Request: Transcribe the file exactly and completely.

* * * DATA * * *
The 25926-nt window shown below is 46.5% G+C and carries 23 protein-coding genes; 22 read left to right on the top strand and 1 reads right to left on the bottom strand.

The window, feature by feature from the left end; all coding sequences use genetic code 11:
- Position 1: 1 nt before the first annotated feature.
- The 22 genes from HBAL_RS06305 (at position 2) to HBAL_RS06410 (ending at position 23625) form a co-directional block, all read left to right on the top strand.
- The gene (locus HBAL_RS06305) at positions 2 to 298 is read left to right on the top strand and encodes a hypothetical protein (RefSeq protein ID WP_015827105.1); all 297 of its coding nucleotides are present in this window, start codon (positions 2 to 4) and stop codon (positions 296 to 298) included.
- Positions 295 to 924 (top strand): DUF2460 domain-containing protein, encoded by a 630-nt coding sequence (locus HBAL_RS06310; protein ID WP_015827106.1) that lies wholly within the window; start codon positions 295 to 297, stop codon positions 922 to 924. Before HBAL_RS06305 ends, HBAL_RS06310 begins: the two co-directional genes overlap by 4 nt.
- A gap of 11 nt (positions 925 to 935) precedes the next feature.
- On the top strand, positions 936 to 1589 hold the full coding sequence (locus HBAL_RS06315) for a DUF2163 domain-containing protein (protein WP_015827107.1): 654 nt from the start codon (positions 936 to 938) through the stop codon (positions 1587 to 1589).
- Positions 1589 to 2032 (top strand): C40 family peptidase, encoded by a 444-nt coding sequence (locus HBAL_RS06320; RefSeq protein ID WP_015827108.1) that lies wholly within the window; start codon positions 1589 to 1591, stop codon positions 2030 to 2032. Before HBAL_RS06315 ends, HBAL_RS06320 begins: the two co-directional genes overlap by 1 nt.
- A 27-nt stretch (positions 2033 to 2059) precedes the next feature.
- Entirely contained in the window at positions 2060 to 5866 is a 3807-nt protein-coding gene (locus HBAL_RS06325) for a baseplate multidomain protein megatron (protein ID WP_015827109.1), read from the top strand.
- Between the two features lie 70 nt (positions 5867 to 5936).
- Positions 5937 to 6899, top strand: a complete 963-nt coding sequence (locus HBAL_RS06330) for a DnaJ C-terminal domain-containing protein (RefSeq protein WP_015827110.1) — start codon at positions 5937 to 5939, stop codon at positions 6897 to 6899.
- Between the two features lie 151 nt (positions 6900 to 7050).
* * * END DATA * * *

The 25926-nt window shown below is 46.5% G+C and carries 23 protein-coding genes; 22 read left to right on the top strand and 1 reads right to left on the bottom strand.

The window, feature by feature from the left end; all coding sequences use genetic code 11:
- Position 1: 1 nt before the first annotated feature.
- The 22 genes from HBAL_RS06305 (at position 2) to HBAL_RS06410 (ending at position 23625) form a co-directional block, all read left to right on the top strand.
- The gene (locus HBAL_RS06305) at positions 2 to 298 is read left to right on the top strand and encodes a hypothetical protein (RefSeq protein ID WP_015827105.1); all 297 of its coding nucleotides are present in this window, start codon (positions 2 to 4) and stop codon (positions 296 to 298) included.
- Positions 295 to 924 (top strand): DUF2460 domain-containing protein, encoded by a 630-nt coding sequence (locus HBAL_RS06310; protein ID WP_015827106.1) that lies wholly within the window; start codon positions 295 to 297, stop codon positions 922 to 924. Before HBAL_RS06305 ends, HBAL_RS06310 begins: the two co-directional genes overlap by 4 nt.
- A gap of 11 nt (positions 925 to 935) precedes the next feature.
- On the top strand, positions 936 to 1589 hold the full coding sequence (locus HBAL_RS06315) for a DUF2163 domain-containing protein (protein WP_015827107.1): 654 nt from the start codon (positions 936 to 938) through the stop codon (positions 1587 to 1589).
- Positions 1589 to 2032 (top strand): C40 family peptidase, encoded by a 444-nt coding sequence (locus HBAL_RS06320; RefSeq protein ID WP_015827108.1) that lies wholly within the window; start codon positions 1589 to 1591, stop codon positions 2030 to 2032. Before HBAL_RS06315 ends, HBAL_RS06320 begins: the two co-directional genes overlap by 1 nt.
- A 27-nt stretch (positions 2033 to 2059) precedes the next feature.
- Entirely contained in the window at positions 2060 to 5866 is a 3807-nt protein-coding gene (locus HBAL_RS06325) for a baseplate multidomain protein megatron (protein ID WP_015827109.1), read from the top strand.
- Between the two features lie 70 nt (positions 5867 to 5936).
- Positions 5937 to 6899, top strand: a complete 963-nt coding sequence (locus HBAL_RS06330) for a DnaJ C-terminal domain-containing protein (RefSeq protein WP_015827110.1) — start codon at positions 5937 to 5939, stop codon at positions 6897 to 6899.
- Between the two features lie 151 nt (positions 6900 to 7050).